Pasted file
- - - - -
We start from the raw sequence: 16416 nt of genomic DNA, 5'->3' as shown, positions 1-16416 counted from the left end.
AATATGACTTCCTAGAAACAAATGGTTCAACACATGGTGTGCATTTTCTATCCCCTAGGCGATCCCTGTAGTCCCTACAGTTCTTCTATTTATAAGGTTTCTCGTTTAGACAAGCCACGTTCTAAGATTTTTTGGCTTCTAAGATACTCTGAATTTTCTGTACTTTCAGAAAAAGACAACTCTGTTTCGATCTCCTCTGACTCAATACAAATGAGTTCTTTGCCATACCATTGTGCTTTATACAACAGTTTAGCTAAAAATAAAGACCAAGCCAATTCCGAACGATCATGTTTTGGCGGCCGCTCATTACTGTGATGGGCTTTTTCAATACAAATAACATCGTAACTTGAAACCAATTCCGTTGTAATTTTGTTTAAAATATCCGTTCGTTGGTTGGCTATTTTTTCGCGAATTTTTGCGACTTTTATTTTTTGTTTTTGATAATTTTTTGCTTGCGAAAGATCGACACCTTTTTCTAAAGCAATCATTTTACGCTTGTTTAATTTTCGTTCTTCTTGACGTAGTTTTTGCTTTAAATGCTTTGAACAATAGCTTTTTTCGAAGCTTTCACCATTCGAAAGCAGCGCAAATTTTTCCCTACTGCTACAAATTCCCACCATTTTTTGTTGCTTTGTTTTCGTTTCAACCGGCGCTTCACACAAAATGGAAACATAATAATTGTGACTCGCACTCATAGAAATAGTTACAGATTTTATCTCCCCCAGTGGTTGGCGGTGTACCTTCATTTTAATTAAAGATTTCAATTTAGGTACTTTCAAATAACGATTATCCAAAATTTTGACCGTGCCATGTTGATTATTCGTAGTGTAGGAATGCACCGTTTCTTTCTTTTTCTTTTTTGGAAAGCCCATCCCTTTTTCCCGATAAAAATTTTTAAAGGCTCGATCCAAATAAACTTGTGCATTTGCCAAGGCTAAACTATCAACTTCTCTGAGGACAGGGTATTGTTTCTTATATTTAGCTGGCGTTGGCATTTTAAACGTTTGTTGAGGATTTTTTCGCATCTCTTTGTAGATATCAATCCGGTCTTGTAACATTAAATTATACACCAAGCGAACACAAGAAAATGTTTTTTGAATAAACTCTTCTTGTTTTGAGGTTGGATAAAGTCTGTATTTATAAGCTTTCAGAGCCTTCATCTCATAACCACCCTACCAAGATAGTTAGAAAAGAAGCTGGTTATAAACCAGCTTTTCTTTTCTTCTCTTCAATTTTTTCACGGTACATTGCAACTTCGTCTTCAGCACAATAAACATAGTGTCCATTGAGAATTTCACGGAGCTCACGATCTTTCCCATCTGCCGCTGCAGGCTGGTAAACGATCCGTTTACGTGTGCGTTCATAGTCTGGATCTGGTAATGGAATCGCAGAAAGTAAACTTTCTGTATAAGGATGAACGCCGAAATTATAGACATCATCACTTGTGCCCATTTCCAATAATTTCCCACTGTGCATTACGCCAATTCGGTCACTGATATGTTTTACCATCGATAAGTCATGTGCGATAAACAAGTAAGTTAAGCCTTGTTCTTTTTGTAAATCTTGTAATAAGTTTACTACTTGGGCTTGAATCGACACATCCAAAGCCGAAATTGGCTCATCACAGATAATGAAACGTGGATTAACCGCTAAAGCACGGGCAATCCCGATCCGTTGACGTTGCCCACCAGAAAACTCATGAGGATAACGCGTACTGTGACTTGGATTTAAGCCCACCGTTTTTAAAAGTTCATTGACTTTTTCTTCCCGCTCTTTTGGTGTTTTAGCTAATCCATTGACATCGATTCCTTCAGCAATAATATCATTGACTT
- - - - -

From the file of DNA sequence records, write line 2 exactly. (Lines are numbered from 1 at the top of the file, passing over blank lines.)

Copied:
AATATGACTTCCTAGAAACAAATGGTTCAACACATGGTGTGCATTTTCTATCCCCTAGGCGATCCCTGTAGTCCCTACAGTTCTTCTATTTATAAGGTTTCTCGTTTAGACAAGCCACGTTCTAAGATTTTTTGGCTTCTAAGATACTCTGAATTTTCTGTACTTTCAGAAAAAGACAACTCTGTTTCGATCTCCTCTGACTCAATACAAATGAGTTCTTTGCCATACCATTGTGCTTTATACAACAGTTTAGCTAAAAATAAAGACCAAGCCAATTCCGAACGATCATGTTTTGGCGGCCGCTCATTACTGTGATGGGCTTTTTCAATACAAATAACATCGTAACTTGAAACCAATTCCGTTGTAATTTTGTTTAAAATATCCGTTCGTTGGTTGGCTATTTTTTCGCGAATTTTTGCGACTTTTATTTTTTGTTTTTGATAATTTTTTGCTTGCGAAAGATCGACACCTTTTTCTAAAGCAATCATTTTACGCTTGTTTAATTTTCGTTCTTCTTGACGTAGTTTTTGCTTTAAATGCTTTGAACAATAGCTTTTTTCGAAGCTTTCACCATTCGAAAGCAGCGCAAATTTTTCCCTACTGCTACAAATTCCCACCATTTTTTGTTGCTTTGTTTTCGTTTCAACCGGCGCTTCACACAAAATGGAAACATAATAATTGTGACTCGCACTCATAGAAATAGTTACAGATTTTATCTCCCCCAGTGGTTGGCGGTGTACCTTCATTTTAATTAAAGATTTCAATTTAGGTACTTTCAAATAACGATTATCCAAAATTTTGACCGTGCCATGTTGATTATTCGTAGTGTAGGAATGCACCGTTTCTTTCTTTTTCTTTTTTGGAAAGCCCATCCCTTTTTCCCGATAAAAATTTTTAAAGGCTCGATCCAAATAAACTTGTGCATTTGCCAAGGCTAAACTATCAACTTCTCTGAGGACAGGGTATTGTTTCTTATATTTAGCTGGCGTTGGCATTTTAAACGTTTGTTGAGGATTTTTTCGCATCTCTTTGTAGATATCAATCCGGTCTTGTAACATTAAATTATACACCAAGCGAACACAAGAAAATGTTTTTTGAATAAACTCTTCTTGTTTTGAGGTTGGATAAAGTCTGTATTTATAAGCTTTCAGAGCCTTCATCTCATAACCACCCTACCAAGATAGTTAGAAAAGAAGCTGGTTATAAACCAGCTTTTCTTTTCTTCTCTTCAATTTTTTCACGGTACATTGCAACTTCGTCTTCAGCACAATAAACATAGTGTCCATTGAGAATTTCACGGAGCTCACGATCTTTCCCATCTGCCGCTGCAGGCTGGTAAACGATCCGTTTACGTGTGCGTTCATAGTCTGGATCTGGTAATGGAATCGCAGAAAGTAAACTTTCTGTATAAGGATGAACGCCGAAATTATAGACATCATCACTTGTGCCCATTTCCAATAATTTCCCACTGTGCATTACGCCAATTCGGTCACTGATATGTTTTACCATCGATAAGTCATGTGCGATAAACAAGTAAGTTAAGCCTTGTTCTTTTTGTAAATCTTGTAATAAGTTTACTACTTGGGCTTGAATCGACACATCCAAAGCCGAAATTGGCTCATCACAGATAATGAAACGTGGATTAACCGCTAAAGCACGGGCAATCCCGATCCGTTGACGTTGCCCACCAGAAAACTCATGAGGATAACGCGTACTGTGACTTGGATTTAAGCCCACCGTTTTTAAAAGTTCATTGACTTTTTCTTCCCGCTCTTTTGGTGTTTTAGCTAATCCATTGACATCGATTCCTTCAGCAATAATATCATTGACTT